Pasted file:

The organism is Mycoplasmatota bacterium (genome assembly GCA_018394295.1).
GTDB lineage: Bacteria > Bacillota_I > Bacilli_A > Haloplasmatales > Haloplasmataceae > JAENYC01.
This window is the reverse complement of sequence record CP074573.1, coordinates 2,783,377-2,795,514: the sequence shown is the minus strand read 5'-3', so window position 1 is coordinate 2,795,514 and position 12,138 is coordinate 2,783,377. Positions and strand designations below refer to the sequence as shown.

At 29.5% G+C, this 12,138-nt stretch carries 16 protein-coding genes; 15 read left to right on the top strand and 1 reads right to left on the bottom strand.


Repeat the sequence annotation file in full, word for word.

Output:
The organism is Mycoplasmatota bacterium (genome assembly GCA_018394295.1).
GTDB lineage: Bacteria > Bacillota_I > Bacilli_A > Haloplasmatales > Haloplasmataceae > JAENYC01.
This window is the reverse complement of sequence record CP074573.1, coordinates 2,783,377-2,795,514: the sequence shown is the minus strand read 5'-3', so window position 1 is coordinate 2,795,514 and position 12,138 is coordinate 2,783,377. Positions and strand designations below refer to the sequence as shown.

At 29.5% G+C, this 12,138-nt stretch carries 16 protein-coding genes; 15 read left to right on the top strand and 1 reads right to left on the bottom strand.